Posts Tagged ‘Domino Recordings’

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When Ela Minus first surfaced a few years ago with a series of gorgeous EPs that culminated with 2017’s Adapt., there was something unusually striking about her synthesized productions alongside her vapory vocals. Perhaps it’s because Ela Minus’s Gabriela Jimeno forgoes the use of computerized sounds in favour of those emanating from synths that she builds and designs herself. The Colombian-born, Brooklyn-based producer and singer just released her debut LP, “Acts of Rebellion”, via Domino Recordings, and is maintaining the analogue approach to her compositions. On tracks like “they told us it was hard, but they were wrong.” and “el cielo no es de nadie,” (translation: “heaven belongs to nobody”) Jimeno ruminates on purposeful solitude with an unwavering club sensibility. Ela Minus is a necessary Latinx voice in indie electronica. 

Ela Minus’ debut album is a collection about the personal as political and embracing the beauty of tiny acts of revolution in our everyday lives. Throughout, a sense of urgency and a call to arms is mixed with this love and appreciation for reality—because even revolutionaries need to leave space for simple human interaction. 

Ela Minus“megapunk” from the new album ‘acts of rebellion’ out now on Domino Record Co.

Although the concept of B-sides has largely disappeared in this digital day and age when Spotify rules listening habits (while also refusing to adequately compensate artists), when Alison Mosshart and Jamie Hince started The Kills in 2000 things were very different. The release of physical singles with B-sides was much more commonplace. It was also incredibly prevalent among the punk rock scene in which Mosshart first cut her teeth as a teenager in Florida with punks Discount (still the best band she’s ever been in, but that’s also a story for another day). It’s little surprise, then, that The Kills were big purveyors of the B-side, and have compiled theirs, along with a bunch of other rarities that spans the band’s two-decade career to date, for Little Bastards. While the very nature of a B-side might imply it wasn’t good enough to be released on an album or as a single, that’s not always the case, so to dismiss this as a collection of offcuts for dedicated fans of the band would be harsh.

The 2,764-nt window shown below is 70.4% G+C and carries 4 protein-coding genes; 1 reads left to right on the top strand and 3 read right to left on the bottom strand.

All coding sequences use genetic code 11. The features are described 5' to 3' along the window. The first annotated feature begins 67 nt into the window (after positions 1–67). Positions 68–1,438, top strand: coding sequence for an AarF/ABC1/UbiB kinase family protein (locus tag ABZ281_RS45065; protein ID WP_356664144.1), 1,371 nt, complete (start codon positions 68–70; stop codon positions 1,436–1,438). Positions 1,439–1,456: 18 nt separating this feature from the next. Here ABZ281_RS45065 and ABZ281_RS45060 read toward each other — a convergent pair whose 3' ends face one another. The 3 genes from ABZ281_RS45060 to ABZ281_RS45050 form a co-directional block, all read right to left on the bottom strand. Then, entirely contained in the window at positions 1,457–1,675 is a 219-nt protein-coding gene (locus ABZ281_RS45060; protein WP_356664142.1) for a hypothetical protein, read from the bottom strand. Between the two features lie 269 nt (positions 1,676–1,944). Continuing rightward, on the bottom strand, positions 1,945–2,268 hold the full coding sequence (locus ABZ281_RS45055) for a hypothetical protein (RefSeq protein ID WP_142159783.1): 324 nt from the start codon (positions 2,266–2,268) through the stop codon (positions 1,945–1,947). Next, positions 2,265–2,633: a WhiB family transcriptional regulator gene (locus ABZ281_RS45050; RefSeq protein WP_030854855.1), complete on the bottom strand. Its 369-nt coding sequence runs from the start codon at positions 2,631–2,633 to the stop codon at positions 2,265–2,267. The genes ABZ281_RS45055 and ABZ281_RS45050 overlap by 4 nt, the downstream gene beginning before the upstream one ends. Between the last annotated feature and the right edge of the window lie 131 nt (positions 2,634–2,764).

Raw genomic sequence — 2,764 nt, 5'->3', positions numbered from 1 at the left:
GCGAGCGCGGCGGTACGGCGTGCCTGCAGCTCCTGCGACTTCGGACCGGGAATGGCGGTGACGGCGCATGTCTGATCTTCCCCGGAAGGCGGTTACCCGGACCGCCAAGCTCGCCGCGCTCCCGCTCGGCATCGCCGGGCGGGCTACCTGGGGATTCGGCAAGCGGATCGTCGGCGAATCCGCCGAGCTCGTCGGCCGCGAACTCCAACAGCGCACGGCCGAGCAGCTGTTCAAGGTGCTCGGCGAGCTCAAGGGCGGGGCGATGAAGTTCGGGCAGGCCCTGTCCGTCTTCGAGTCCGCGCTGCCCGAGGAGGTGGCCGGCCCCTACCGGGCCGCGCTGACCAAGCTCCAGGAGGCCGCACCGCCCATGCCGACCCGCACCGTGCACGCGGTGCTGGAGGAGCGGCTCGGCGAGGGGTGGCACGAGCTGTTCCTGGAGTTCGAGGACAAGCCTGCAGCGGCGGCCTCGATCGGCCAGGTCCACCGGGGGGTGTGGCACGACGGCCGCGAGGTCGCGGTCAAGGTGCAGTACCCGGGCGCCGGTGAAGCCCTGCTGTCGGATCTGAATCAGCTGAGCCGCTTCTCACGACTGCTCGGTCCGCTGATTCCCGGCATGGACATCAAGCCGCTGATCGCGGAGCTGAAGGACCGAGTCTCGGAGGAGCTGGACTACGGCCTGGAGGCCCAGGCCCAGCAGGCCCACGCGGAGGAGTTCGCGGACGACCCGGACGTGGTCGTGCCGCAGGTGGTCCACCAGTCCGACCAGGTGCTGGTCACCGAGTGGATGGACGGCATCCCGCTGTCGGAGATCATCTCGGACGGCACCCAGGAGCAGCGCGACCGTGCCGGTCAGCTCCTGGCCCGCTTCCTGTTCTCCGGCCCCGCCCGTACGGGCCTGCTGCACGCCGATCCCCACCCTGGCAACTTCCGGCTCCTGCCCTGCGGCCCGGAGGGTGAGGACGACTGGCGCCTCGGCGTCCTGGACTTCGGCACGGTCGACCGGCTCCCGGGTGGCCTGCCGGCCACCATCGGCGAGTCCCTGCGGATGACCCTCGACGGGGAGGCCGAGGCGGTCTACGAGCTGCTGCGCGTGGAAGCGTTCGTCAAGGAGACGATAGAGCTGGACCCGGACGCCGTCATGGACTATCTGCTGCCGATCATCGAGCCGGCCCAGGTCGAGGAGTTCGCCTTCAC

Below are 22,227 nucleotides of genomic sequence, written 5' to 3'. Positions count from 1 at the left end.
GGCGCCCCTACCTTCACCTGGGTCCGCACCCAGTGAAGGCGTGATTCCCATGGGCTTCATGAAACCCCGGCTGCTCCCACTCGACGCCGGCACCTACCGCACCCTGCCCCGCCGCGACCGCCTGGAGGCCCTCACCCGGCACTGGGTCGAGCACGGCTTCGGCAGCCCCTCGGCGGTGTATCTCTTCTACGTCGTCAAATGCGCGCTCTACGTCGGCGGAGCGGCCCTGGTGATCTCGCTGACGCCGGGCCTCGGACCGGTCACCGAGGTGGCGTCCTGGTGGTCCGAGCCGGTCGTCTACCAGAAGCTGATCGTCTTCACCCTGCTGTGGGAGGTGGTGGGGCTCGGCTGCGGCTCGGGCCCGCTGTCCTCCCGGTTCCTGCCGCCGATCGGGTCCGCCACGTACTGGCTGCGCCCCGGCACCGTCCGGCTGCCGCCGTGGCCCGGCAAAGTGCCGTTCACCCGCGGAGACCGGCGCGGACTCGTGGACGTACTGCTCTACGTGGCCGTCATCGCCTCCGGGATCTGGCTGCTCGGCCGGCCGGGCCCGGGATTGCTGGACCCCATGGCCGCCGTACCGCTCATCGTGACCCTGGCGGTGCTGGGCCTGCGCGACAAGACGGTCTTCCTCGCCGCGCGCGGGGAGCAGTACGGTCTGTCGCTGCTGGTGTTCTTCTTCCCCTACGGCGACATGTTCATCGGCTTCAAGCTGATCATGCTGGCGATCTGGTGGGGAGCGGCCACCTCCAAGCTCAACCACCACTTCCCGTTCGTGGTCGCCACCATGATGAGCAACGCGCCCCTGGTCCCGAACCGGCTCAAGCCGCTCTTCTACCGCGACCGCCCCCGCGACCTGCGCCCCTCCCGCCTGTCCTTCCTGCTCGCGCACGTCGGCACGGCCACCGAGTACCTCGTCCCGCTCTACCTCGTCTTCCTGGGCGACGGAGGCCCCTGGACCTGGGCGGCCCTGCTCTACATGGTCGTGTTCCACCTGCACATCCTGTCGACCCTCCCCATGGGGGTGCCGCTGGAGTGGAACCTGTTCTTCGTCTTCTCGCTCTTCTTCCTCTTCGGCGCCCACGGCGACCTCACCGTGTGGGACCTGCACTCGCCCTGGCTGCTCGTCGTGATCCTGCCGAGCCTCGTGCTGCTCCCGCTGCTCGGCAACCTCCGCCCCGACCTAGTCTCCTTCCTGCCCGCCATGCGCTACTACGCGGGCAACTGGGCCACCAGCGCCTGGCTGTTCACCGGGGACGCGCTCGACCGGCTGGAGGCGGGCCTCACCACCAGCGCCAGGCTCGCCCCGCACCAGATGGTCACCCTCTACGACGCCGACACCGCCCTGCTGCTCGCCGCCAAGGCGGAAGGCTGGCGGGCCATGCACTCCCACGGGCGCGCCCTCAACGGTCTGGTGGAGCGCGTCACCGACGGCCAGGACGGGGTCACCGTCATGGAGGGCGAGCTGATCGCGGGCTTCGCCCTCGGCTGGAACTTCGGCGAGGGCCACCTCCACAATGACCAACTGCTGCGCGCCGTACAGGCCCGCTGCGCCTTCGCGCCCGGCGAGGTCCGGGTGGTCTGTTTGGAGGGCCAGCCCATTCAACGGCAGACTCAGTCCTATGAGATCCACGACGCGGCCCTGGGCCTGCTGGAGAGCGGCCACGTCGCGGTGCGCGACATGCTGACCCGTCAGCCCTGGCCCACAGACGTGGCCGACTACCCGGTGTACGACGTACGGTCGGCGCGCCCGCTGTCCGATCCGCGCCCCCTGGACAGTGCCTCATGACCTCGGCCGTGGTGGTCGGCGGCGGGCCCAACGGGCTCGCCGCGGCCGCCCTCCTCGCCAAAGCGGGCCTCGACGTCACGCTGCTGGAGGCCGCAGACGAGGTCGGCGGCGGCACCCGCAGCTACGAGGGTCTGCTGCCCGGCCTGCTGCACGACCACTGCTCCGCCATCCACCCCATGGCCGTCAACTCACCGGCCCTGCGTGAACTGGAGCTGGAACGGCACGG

Indeed, there are some tracks here that are definitely good enough to warrant their inclusion on actual Kills albums—the scuzzy gloom of “Kiss the Wrong Side” for instance, or the dour celebration of miserablism that is “London Hates You,” which sounds more like Yeah Yeah Yeahs than The Kills. Is that why it’s one of the better tracks here? Quite possibly. That problem with The Kills is the one-dimensionality of their sound. While that other famous male-female bluesy-rock duo The White Stripes—to whom comparisons were rife when The Kills first started, and for valid reasons—found a way to swell and evolve their sound over time (even as they became a parody of themselves), The Kills, on the whole, never quite managed to do the same. 

Certainly, the spooky, made-for-a-Tim-Burton-movie stylings of “I Call It Art” and the electronic strains of “Blue Moon” are examples of the band at its best and most interesting, but they’re offset by the anemic chug of blues standard “Forty Four”—which removes most of the soul of the original—and the band’s rather basic, unsubtle, and emotionless version of “I Put a Spell on You.” Granted, both of those are covers, but both “Weed Killer” and “The Search for Cherry Red”—not to mention the inane “Magazine”—demonstrate the duo’s reliance on affectation and the one-dimensionality at the heart of what they do. Yes, this is a rarities compilation, but unlike the best rarities compilations it doesn’t really offer any insight into the band or their music-making processes. Which means, on the whole, this is best served for those who are already fans of the band. Others probably won’t find much of interest here.

from the collection of b-sides and rarities ‘Little Bastards’, out now on Domino Recordings .

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“On Heart’s Ease”, Shirley delivers a record even stronger than Lodestar having completely regained her confidence, and singing so well that you can’t believe she was away for so long. As Shirley put it, “Lodestar wasn’t too bad, was it? But when I listen to it, it does sometimes sound rather tentative. I had to record it at home because I was just too nervous to sing in front of somebody I didn’t know. This time I was far more relaxed – even though I went into a studio.” Recorded at Metway in Brighton, Heart’s Ease is as compelling and original as Shirley’s great albums from the Sixties and Seventies. There are traditional songs, of course,  from England and the USA, but there are also more new songs than in the past (four non-traditional tracks) and there’s even a burst of experimentation that hints at possible new directions to come.

Shirley Collins – “Sweet Greens and Blues”, from ‘Heart’s Ease’, released 24th July 2020 on Domino Recordings.